Worrisome Precedent: Chris Wilson Sentenced

So this is worrying: a man in the UK has just been convicted of fraud for not telling a woman he was having sex with that he was trans: Three years probation and 240 days of community service for non-disclosure with an intimate partner. Unbelievable.

And while he did also say he was 16 in order to have sex with a 15 year old – when in fact he is 22 but looks younger, as trans men often do – that is not the offense he was charged with. I don’t think anyone in the trans community would be upset if that were the case. But no, his charge was “obtaining sexual intimacy by fraud”:

Setting the sentence, judge Lord Bannatyne said he recognized Wilson did not ‘dress’ as a man in order to commit offences, but always dressed that way.

Lord Bannatyne also said Wilson never set out to deliberately harm his ‘victims’ and he would review whether Wilson had broken the terms of his probation order in April 2014.

He added: ‘These are very unusual offences. I have accepted that you genuinely feel that you are male rather than female.

‘I believe this obviously significantly reduces your culpability. I believe that this can be dealt with by the imposition of a probation order.’

That is, he didn’t get put on a list of sex offenders for life, but only for 3 years due to these “unusual offences”.

Imagine if we convicted people who didn’t admit that they were married before sex. Or if they said they had more money than they did, or a different job. Imagine.

But with trans people, the culture of discrimination allows for this prejudiced and bullshit treatment.

In the meantime: what is the punishment for an adult who lies to a minor in order to have sex? To me that’s both fraud and statutory rape, right? But I don’t know what the laws are in the UK, so someone, please fill me in.

5 Replies to “Worrisome Precedent: Chris Wilson Sentenced”

  1. This is insane. I really can’t see how this is a crime. I can see if the age of consent is greater than 15, or 16 (as she told him she was 16, so he told her he was 16) and him being 22 there would be an actual crime. But this just doesn’t seem to me to rise to the level of a crime. It’s nuts, and scary.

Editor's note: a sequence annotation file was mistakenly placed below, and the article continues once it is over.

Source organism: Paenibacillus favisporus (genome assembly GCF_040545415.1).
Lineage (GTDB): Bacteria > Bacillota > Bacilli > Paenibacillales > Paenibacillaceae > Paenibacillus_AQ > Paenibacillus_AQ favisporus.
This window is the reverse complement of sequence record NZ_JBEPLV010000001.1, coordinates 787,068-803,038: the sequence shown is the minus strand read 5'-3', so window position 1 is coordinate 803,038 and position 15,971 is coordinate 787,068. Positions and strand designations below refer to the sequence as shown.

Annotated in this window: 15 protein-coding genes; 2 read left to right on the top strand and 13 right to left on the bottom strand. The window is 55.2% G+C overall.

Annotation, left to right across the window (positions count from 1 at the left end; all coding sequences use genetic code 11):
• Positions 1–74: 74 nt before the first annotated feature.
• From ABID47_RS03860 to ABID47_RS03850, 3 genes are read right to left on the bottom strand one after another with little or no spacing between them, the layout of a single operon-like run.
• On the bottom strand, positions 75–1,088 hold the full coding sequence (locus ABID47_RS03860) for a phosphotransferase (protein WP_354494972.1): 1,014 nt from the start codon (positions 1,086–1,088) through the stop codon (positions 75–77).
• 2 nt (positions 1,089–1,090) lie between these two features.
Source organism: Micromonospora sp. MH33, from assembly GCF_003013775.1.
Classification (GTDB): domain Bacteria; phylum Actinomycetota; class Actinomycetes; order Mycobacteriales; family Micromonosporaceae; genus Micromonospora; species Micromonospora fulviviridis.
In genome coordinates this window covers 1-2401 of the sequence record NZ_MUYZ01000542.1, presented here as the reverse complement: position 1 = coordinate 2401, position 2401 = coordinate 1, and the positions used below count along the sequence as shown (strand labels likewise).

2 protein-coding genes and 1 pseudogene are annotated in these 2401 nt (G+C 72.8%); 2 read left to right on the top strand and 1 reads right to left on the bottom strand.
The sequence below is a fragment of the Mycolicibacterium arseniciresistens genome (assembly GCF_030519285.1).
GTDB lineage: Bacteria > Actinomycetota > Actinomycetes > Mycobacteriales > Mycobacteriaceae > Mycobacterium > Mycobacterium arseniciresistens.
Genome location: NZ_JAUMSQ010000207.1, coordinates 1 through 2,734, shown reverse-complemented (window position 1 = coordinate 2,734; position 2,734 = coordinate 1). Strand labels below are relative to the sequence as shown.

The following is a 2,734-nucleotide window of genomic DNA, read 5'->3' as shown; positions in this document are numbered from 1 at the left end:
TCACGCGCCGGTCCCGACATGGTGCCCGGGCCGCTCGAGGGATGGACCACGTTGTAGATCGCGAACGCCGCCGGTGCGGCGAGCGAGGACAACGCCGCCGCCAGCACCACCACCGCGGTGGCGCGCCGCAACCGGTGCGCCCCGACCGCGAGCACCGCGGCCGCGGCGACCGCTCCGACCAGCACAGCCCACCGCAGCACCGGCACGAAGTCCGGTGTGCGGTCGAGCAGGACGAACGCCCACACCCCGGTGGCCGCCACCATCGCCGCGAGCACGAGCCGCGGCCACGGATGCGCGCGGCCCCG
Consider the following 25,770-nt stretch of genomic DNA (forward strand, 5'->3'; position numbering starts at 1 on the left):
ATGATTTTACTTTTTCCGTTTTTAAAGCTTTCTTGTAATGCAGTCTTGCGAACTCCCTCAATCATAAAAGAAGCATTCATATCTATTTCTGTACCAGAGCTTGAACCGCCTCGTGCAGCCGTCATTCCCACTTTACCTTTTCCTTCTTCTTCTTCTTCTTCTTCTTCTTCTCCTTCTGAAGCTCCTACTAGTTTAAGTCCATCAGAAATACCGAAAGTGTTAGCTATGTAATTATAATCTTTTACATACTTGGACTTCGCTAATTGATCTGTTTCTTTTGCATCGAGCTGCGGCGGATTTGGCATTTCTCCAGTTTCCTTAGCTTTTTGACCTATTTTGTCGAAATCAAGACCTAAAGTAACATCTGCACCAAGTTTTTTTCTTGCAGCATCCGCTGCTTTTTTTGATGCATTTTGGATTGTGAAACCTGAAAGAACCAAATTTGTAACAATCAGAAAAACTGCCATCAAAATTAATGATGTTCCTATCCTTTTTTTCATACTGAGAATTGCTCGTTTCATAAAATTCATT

2. Disturbing indeed. The prosecution seems to have gone out of its way to make a statement that statutory rape is of no interest, but gender variation is a crime.

  3. The law is very imprecise on lying, dishonesty, ignorance etc. Ignorance is no defence in law? This case, as others, becomes discriminatory simply because we all don’t tell the whole truth. Some seems relevant, some seems a hazard but not through deviousness or wrongdoing. I worried a while back about this in the context of a trans person reaching diagnosis after denial, within marriage. With this judgment, it’s a bit nearer the bone somehow. Should we be worried? Or will common sense prevail? Will it always depend on the “injured” party?

  4. I actually agree with the ruling; hear me out before you vilify me. All any transperson wants is to be seen as they are. Many in the world see transpeople as sexual miscreants or worse, and this man has perpetuated that belief. He took advantage of someone in a grievous way and deserves to be punished for that.

    All you can ask of the world is to judge you on your commitment to making your world a better place than you found it. Chris Wilson should be found lacking in that regard as he has hurt many more people than he can imagine. MTF’s using the ladies’ room will be more harshly judged as a result of his actions.

  5. I just got sent this amazing note/clarification:

    In regards to the fellow wrongly convicted of fraud…the English laws concerning fraud & statutory rape are as follows:

    Under the Sexual Offences Act 2003 (“the 2003 Act”), which came into force on May 1, 2004, rape in England and Wales was redefined from non-consensual vaginal or anal intercourse, and is now defined as non-consensual penile penetration of the vagina, anus or mouth. The forcing of a penis into a vagina by a female is criminalised, as it appears to be covered by section 4 of the Sexual Offences Act 2003 – causing a person to engage in sexual activity without consent. The maximum sentence of life imprisonment was maintained under the new Act. It also altered the requirements of the defence of mistaken belief in consent so that one’s belief must be now both genuine and reasonable (see above under common law).

    Presumptions against that belief being reasonably held also now apply when violence is used or feared, the complainant is unconscious, unlawfully detained, drugged, or is by reason of disability unable to communicate a lack of consent. The change in this belief test from the old subjective test (what the defendant thought, reasonably or unreasonably) to an objective test was the subject of some debate (see [3] and [4]), as it permits a man to be convicted of rape if he thought a person was consenting, were the circumstances thought by a jury to be unreasonable.

    Any consent of the complainant is of no relevance if he or she is under the age of thirteen.

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